Document Type

Thesis - Open Access

Award Date


Degree Name

Doctor of Philosophy (PhD)

Department / School

Sociology and Rural Studies

First Advisor

Linda L. Baer


This study investigated the extent to which the structural differentiation and the technology of private industry organizations were related to employee fringe benefits in South Dakota. This was accomplished through the development and testing of a theoretical framework and model which represented the modification and synthesis of Max Weber's theory of bureaucracy and Peter Blau's theory of structural differentiation. Using a mailed questionnaire, data were obtained on measures of structural differentiation, technology, and employee fringe benefits from a sample of the population of all private industry organizations in South Dakota which had 10 or more employees. The measurement of unionization and environment were included in the modeled relationships to test the possibilities for future research. This study established empirical support for the theoretical framework and modeled relationships between structural differentiation, technology, and fringe benefits. More specifically, using univariate multiple linear regression analysis, structural differentiation and technology were found to explain about half of the variation in dependent fringe benefits. The additional factors of unionization and environment did not receive support in this study. Included in this study was the analysis of two subgroups of organizations that were different in employee composition. One subgroup was represented by organizations that were composed of salaried (professional) employees, with no hourly employees reported. The other subgroup exhibited the opposite employment characteristics. When compared, the salaried subgroup exhibited more structural differentiation and substantially explained more of the variation (61 percent) in fringe benefits than the hourly subgroup (23 percent). This finding suggested further support for the associations developed in the theoretical orientation, where increasing levels of bureaucratization, as measured by structural differentiation, were associated with increasing professionalization and fringe benefits.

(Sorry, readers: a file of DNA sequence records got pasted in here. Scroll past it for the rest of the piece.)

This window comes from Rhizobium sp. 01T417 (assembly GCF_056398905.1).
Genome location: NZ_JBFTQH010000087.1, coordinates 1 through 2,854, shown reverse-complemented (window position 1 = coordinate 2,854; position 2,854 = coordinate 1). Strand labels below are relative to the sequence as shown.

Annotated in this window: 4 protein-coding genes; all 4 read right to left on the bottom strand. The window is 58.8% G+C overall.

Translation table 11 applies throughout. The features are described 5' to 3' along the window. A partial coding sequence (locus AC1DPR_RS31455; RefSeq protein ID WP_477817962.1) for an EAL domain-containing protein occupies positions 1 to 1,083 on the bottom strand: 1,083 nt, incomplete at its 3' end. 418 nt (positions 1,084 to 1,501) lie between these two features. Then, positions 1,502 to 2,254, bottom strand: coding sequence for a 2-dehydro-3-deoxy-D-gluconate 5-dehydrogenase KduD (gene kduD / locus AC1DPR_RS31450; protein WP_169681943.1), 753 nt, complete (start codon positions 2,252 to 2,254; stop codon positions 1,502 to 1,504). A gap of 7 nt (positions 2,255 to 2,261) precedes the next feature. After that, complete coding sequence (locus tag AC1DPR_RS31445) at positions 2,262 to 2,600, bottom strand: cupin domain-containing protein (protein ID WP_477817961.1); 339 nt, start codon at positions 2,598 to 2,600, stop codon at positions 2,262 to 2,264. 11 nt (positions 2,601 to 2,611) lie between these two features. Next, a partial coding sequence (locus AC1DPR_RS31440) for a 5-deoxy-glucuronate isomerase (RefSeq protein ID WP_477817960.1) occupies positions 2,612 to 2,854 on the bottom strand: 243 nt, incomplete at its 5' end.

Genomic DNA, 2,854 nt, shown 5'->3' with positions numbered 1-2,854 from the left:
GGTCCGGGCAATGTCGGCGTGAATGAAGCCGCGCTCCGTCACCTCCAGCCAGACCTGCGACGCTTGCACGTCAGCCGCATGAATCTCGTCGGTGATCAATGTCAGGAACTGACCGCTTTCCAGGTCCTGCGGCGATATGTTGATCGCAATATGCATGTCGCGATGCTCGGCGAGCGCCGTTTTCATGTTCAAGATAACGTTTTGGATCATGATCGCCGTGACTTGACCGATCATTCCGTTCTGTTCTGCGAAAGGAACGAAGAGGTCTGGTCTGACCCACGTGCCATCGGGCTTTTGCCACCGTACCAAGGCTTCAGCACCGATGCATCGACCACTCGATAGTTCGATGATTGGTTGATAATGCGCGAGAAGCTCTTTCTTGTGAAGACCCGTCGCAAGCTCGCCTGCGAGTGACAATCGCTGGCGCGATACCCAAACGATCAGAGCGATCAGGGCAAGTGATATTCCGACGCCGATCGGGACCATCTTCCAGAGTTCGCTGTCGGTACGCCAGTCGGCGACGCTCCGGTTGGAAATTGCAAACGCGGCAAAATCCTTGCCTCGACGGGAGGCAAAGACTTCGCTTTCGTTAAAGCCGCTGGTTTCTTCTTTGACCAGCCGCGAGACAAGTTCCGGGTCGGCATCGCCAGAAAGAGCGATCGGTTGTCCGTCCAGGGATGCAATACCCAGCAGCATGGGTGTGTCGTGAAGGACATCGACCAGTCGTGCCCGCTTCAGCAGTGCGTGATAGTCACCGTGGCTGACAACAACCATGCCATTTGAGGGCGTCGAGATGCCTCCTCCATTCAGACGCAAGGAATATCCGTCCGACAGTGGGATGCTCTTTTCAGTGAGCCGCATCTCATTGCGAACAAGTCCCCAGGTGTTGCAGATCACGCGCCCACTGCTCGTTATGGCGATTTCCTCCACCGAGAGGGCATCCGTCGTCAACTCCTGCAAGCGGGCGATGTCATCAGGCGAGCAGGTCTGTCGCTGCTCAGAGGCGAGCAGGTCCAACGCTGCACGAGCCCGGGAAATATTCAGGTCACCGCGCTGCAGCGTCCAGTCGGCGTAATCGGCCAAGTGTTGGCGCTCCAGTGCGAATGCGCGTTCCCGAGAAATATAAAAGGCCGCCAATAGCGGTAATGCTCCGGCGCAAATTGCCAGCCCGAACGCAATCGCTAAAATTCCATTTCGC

Library of Congress Subject Headings

Employee fringe benefits -- South Dakota

Industrial organization -- South Dakota

Industrial organization -- South Dakota -- Research

Bureaucracy -- South Dakota



Number of Pages



South Dakota State University